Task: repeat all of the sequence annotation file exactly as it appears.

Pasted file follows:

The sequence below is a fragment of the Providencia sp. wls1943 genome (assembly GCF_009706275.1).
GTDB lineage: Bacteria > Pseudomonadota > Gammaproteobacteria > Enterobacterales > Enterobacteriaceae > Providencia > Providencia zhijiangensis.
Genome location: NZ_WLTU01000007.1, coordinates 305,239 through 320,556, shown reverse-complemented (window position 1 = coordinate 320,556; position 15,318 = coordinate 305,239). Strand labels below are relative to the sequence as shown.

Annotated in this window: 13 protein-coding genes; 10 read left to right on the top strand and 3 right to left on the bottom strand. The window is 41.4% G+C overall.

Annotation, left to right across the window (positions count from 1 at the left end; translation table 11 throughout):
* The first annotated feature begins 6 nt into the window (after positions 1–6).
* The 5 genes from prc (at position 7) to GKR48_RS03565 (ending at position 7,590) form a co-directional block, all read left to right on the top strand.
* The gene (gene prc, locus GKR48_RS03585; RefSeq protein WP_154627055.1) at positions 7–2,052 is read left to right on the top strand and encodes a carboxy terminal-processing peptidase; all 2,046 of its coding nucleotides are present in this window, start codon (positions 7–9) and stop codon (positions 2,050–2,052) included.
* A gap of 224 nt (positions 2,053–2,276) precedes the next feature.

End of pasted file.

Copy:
The sequence below is a fragment of the Providencia sp. wls1943 genome (assembly GCF_009706275.1).
GTDB lineage: Bacteria > Pseudomonadota > Gammaproteobacteria > Enterobacterales > Enterobacteriaceae > Providencia > Providencia zhijiangensis.
Genome location: NZ_WLTU01000007.1, coordinates 305,239 through 320,556, shown reverse-complemented (window position 1 = coordinate 320,556; position 15,318 = coordinate 305,239). Strand labels below are relative to the sequence as shown.

Annotated in this window: 13 protein-coding genes; 10 read left to right on the top strand and 3 right to left on the bottom strand. The window is 41.4% G+C overall.

Annotation, left to right across the window (positions count from 1 at the left end; translation table 11 throughout):
* The first annotated feature begins 6 nt into the window (after positions 1–6).
* The 5 genes from prc (at position 7) to GKR48_RS03565 (ending at position 7,590) form a co-directional block, all read left to right on the top strand.
* The gene (gene prc, locus GKR48_RS03585; RefSeq protein WP_154627055.1) at positions 7–2,052 is read left to right on the top strand and encodes a carboxy terminal-processing peptidase; all 2,046 of its coding nucleotides are present in this window, start codon (positions 7–9) and stop codon (positions 2,050–2,052) included.
* A gap of 224 nt (positions 2,053–2,276) precedes the next feature.